Claiming that radio stations are getting a “free ride,” Rep. Jerry Nadler, D-N.Y., has proposed legislation that would force stations to pay fees for performance rights to record companies, which would then compensate artists for the songs they play.
His argument: Webcasters such as Pandora pay such royalties, so making broadcast radio do the same is only fair.
Besides, he writes in a letter supporting his legislation, “the shortlist of countries that don’t (pay royalties) includes Iran, North Korea and the United States. … It is a disgrace that needs to be remedied, and it is well past time that we align ourselves with the rest of the free world.”
Interestingly, the reason radio has traditionally been exempt from such performance royalty payments centers on the exposure given to new music, which in turn introduces new music to the public and thus helps increase sales of records.
Indeed, the National Association of Broadcasters told record industry magazine Billboard: “Local radio airplay has launched and sustained the careers of countless artists, while scores of artists have sued record labels for nonpayment of royalties. It’s disappointing that Rep. Nadler wants to punish the No. 1 promotional vehicle for the music industry — free and local radio.”
Which would be right … if this were 1965. Or even 1986.
Radio in general stopped playing new music long ago, and it is actually the Internet and the Pandoras of the world that expose many of the new songs. With rare exceptions, primarily stations playing country music, radio hasn’t launched a career or helped sell records in 20 years.
So I find it somewhat odd that webcasters are paying royalties when radio does not.
Regardless, the fee structure would be tiered. Smaller stations would pay as little as $500 per year; public and community stations only $100 and religious broadcasters nothing.
THE STATE OF RADIO
Talk podcaster Tom Leykis (www.blowmeuptom.com) sent out a link last weekend referencing a story on philly.com regarding radio listening habits in the United States, focusing on millennials.
“In its latest ‘Share of Ear’ study, Edison Research discovered that one-third of today’s millennials don’t even own an old-school radio,” staff writer Jonathan Takiff explains. “And across the board, 21 percent of the U.S. population now gets by without one. That’s up from 4 percent in 2008.”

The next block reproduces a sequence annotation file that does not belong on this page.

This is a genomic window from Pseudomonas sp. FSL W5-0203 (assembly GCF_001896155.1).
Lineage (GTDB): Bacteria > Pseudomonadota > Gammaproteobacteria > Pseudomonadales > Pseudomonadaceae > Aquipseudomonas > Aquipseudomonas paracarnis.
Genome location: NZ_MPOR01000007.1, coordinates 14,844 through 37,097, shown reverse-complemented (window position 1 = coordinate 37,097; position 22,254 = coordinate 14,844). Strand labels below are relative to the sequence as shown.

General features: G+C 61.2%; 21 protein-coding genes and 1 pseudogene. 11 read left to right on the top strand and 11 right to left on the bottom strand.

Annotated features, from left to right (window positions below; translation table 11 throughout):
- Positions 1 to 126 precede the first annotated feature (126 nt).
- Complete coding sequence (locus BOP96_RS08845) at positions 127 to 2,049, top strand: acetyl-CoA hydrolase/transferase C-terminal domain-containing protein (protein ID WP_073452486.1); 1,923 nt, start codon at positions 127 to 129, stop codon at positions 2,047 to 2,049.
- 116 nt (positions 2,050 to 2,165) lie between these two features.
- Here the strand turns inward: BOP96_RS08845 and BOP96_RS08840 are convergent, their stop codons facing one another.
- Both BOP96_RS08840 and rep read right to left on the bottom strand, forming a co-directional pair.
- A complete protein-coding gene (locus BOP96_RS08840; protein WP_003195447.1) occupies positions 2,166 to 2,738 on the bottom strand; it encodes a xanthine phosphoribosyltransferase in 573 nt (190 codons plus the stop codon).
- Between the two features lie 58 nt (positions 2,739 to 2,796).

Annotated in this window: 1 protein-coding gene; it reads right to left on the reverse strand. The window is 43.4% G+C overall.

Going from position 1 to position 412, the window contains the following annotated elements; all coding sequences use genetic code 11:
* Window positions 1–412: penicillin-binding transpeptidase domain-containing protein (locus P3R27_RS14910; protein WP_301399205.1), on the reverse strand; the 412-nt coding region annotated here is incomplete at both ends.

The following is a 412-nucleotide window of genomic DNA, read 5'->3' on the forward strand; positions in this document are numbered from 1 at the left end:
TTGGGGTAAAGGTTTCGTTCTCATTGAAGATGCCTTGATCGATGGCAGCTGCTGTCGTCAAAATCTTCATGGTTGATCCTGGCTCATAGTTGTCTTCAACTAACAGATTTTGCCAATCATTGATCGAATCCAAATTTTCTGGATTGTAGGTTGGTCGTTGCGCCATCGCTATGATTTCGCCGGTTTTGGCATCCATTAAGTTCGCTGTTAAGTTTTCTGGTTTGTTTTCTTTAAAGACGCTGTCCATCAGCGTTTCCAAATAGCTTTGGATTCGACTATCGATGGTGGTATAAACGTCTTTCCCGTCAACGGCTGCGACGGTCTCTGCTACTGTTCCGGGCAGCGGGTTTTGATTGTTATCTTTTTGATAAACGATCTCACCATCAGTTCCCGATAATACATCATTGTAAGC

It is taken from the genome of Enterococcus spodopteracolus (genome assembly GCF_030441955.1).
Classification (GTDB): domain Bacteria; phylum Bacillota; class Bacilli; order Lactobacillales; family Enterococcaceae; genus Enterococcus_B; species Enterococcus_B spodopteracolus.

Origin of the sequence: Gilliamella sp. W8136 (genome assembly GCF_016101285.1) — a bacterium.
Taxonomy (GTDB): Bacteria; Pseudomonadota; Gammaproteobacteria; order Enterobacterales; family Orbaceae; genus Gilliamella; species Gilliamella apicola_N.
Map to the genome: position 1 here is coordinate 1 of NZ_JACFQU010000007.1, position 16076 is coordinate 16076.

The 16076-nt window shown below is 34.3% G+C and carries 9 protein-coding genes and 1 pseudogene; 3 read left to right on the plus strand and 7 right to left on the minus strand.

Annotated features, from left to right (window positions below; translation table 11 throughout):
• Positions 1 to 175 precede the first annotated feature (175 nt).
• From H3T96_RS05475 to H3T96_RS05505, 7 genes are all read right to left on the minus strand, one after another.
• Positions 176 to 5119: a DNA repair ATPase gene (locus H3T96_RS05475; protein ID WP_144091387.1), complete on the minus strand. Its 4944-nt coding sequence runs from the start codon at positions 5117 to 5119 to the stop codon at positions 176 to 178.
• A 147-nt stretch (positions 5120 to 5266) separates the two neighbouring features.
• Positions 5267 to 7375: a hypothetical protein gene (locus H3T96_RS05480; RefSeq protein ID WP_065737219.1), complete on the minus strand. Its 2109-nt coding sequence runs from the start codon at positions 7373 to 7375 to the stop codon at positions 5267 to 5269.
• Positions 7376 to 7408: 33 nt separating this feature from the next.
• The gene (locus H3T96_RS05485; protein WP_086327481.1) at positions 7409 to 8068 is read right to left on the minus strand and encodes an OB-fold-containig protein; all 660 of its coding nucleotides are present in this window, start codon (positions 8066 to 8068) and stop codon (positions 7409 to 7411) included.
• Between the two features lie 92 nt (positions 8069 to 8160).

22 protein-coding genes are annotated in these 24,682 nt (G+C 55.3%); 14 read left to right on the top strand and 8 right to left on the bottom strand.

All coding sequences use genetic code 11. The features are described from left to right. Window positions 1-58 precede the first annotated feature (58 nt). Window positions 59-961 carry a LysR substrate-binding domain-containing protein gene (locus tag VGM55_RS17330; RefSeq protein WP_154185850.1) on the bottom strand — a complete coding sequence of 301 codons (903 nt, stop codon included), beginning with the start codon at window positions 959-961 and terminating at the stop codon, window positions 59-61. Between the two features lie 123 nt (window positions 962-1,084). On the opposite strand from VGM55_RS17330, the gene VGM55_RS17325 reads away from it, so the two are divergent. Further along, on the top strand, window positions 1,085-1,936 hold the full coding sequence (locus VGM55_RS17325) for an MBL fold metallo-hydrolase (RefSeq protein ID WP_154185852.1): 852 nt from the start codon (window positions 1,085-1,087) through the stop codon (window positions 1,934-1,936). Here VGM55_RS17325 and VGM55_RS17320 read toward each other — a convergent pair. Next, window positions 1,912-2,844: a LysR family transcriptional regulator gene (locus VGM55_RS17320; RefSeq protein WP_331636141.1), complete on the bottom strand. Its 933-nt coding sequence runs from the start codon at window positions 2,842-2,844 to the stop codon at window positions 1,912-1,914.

Unlike when baby boomers were young and radio was the go-to entertainment medium, today’s young men and women tune into online stations, on-demand streaming services, or even satellite radio.
I personally love radio, and the potential it has is unlimited. Thus, I find it hard to believe that radio is doomed. But turning things around with today’s ownership model in which the dollar is king will be exceedingly difficult. In fact, it probably won’t happen until today’s major group owners — Cumulus Media, iHeartRadio and CBS — are forced to sell the vast majority of stations and align to a forced limit of stations (my recommendation: no more than 20 nationwide). Those companies and their massive size created cookie-cutter stations and are THE reason listeners can basically do without radio.
Give listeners what they want to hear. Make radio compelling. Play new music. Break new artists. Bring personality and entertainment back to radio. Limit the number of commercials so listeners don’t tune out. Actually compete against your competition instead of accepting mediocre ratings. Superserve your local audience rather than programming as if your station was an iPod or worse, a nationwide affiliate network.
Do what the alternatives cannot do: Become a mass-appeal, locally based medium that unites listeners with creative content for which radio was once known.
It’s really not that hard. Programmers such as Ron Jacobs, John Rook and others showed everyone how to do it, and recordings are still available to hear exactly how it was done. Let’s turn the tide and, as the Nike slogan says, “just do it.”
Radio could be great again, if good programmers were allowed free rein to do their jobs and personalities were allowed to show their true talents. Or radio executives can just keep their heads in the sand and watch their stations wither and die.
Richard Wagoner is a San Pedro freelance columnist covering radio in Southern California. Send him email at email@example.com.